Knock (play)

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Knock (French title: Knock ou le Triomphe de la médecine) is a French satire written in 1923 by Jules Romains. The play was presented for the first time in Paris at the Théâtre des Champs-Élysées on December 15, 1923, in a production starring Louis Jouvet.


The ambitious Dr. Knock arrives in the rural village of Saint-Maurice to succeed Dr. Parpalaid, an honorable man, but a physician with few patients. The people of the district are all in excellent health. Realizing that he was duped by his predecessor, Dr. Knock manages to convince everyone in good health that he or she needs medical care but does not know it.

"The Healthy are people who do not know that they are sick."

Knock begins offering free consultations to the townsfolk and diagnoses them with exotic maladies in order to prescribe treatment. His practice thrives as the townspeople turn into hypochondriacs. The result is inevitable. All the villagers take to their sickbeds and the hotel is transformed into a clinic. Even Dr. Parpalaid, who has returned, receives a "diagnosis" from Dr. Knock and takes to bed.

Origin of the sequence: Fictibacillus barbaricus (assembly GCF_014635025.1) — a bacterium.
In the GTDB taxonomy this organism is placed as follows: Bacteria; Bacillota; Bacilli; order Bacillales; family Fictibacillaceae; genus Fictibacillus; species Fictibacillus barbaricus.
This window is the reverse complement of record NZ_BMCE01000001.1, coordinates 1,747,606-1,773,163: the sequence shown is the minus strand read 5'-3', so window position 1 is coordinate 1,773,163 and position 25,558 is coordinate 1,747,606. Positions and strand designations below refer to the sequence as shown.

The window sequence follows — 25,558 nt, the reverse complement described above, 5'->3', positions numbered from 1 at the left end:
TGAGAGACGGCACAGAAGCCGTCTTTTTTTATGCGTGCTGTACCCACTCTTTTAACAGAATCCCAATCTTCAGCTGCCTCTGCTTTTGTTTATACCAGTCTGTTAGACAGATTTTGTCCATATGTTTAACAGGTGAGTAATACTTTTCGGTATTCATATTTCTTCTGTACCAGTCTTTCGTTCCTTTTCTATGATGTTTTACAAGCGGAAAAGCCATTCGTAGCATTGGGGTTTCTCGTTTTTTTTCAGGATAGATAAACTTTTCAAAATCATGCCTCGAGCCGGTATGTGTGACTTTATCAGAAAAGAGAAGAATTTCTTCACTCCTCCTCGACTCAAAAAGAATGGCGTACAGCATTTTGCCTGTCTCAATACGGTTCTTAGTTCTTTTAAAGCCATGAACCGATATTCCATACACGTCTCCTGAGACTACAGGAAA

Titled Dr. Knock, the play was presented at the Peacock Theatre in Dublin in 1932, with set designs by the 16-year-old Orson Welles.[1]:106[2]:329

Film adaptations include the following:

A British television version for the BBC's Theatre 625 series was broadcast in 1966.


  1. ^ Callow, Simon, Orson Welles: The Road to Xanadu. New York: Viking, 1996. ISBN 9780670867226
  2. ^ Welles, Orson, and Peter Bogdanovich, edited by Jonathan Rosenbaum, This is Orson Welles. New York: HarperCollins Publishers 1992 ISBN 0-06-016616-9.

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